Privacy-centric search engine DuckDuckGo has published the results of its 2018 study into the effects of the Google ‘filter bubble’, which concludes that search results for identical terms vary significantly from user to user.
The research seems to prove the existence and extensive influence of the ‘filter bubble’, which DuckDuckGo defines as ‘the manipulation of your search results based on your personal data’.
According to it, links displayed in the search results are moved up or down, and even added or take away depending on the personal information Google has on a user.
The study showed that the Google search results of 87 people across the US differed considerably despite using the same search terms at the same time, using the same methods.
Participants searched politically-charged terms such as ‘gun control’ and ‘immigration’ while logged out of Google and using private browsing mode. Search results varied from user to user, showing that these search methods don’t offer a great deal of protection against the ‘bubble’.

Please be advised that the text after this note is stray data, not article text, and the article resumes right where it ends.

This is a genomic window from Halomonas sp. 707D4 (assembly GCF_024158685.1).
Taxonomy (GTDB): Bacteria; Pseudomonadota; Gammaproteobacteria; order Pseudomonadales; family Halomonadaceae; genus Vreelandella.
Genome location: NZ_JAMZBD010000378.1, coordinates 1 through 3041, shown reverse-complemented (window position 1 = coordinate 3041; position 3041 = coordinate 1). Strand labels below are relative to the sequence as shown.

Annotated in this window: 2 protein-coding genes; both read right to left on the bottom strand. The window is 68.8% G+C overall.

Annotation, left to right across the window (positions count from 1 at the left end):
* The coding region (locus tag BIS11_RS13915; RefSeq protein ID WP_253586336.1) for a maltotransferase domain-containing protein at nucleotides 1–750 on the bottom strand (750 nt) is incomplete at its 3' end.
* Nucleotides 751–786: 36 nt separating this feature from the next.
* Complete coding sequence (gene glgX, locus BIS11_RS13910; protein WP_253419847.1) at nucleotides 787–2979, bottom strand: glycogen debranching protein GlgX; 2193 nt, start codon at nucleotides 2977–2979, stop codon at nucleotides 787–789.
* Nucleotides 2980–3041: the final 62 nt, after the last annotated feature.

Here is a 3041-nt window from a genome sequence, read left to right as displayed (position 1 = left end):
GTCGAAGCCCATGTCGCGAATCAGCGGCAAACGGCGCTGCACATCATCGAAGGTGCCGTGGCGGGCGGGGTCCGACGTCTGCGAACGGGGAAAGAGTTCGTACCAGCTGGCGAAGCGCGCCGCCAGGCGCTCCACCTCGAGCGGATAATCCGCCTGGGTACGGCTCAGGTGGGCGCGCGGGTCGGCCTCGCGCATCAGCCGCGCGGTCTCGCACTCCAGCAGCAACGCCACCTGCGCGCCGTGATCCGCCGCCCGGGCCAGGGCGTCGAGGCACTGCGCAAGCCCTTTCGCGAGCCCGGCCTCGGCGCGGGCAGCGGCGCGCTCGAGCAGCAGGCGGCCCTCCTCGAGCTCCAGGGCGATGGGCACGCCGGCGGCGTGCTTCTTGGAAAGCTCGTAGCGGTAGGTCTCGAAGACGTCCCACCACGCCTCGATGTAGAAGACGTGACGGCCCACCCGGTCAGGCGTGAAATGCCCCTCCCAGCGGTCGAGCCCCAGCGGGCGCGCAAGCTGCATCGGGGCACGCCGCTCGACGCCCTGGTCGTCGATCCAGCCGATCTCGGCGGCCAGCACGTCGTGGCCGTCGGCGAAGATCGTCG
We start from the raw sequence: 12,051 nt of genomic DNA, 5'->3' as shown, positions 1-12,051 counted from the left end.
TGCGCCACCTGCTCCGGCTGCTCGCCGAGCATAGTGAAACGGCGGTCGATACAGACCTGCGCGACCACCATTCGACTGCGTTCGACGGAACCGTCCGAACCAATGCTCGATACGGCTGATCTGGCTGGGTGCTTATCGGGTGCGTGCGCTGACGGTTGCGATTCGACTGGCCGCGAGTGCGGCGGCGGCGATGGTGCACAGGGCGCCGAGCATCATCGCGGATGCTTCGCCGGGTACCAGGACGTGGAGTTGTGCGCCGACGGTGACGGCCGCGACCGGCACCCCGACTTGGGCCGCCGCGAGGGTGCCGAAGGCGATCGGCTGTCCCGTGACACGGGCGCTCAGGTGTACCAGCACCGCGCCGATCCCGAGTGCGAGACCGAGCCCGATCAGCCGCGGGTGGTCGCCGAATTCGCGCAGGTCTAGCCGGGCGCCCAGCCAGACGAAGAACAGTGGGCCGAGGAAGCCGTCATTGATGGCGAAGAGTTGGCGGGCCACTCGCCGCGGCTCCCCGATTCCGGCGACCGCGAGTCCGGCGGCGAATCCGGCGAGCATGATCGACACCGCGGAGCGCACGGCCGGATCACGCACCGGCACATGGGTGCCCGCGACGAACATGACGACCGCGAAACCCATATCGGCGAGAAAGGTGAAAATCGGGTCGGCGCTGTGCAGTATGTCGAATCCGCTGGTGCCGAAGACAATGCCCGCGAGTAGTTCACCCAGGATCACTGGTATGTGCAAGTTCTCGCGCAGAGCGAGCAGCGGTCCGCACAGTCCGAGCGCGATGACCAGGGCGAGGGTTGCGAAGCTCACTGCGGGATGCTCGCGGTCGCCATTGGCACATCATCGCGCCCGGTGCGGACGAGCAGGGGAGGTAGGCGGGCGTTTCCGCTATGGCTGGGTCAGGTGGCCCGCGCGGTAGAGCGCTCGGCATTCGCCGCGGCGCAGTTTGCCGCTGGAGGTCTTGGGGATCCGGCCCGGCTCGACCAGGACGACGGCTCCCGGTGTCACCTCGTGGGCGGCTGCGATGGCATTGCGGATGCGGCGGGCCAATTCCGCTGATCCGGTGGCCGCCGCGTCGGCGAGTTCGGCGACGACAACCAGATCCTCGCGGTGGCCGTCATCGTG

It wasn’t just the links displayed on the first page of search results that differed but also the news and videos infoboxes too.
DuckDuckGo’s 2018 study follows its previous research in 2012 that found the filter bubble to have ‘significantly influenced the 2012 U.S. presidential election’.
According to the study, Google inserted tens of millions of more links for Barack Obama than for candidate Mitt Romney in the runup to the elections.
Following the 2016 US presidential election, the rival search engine, which aims to set ‘the new standard of trust online’, decided that more research into the filter bubble’s political influence was necessary.
In August of this year, President Trump accused Google of rigging news story search results to show negative stories about him and other conservatives.
The online-search powerhouse denied any alleged political bias in its system, and a CNBC reporter who sat in on an internal meeting at Google claimed that the company ‘doesn’t personalize most of its search rankings’.
In response to DuckDuckGo’s results, Google’s public liaison of search Danny Sullivan tweeted: “Over the years, a myth has developed that Google Search personalizes so much that for the same query, different people might get significantly different results from each other. This isn’t the case,
“So, why might two different people searching for the same thing see results that are different? That’s often due to non-personalized reasons: location, language settings, platform & the dynamic nature of search,” he added. You can read the full Twitter thread here.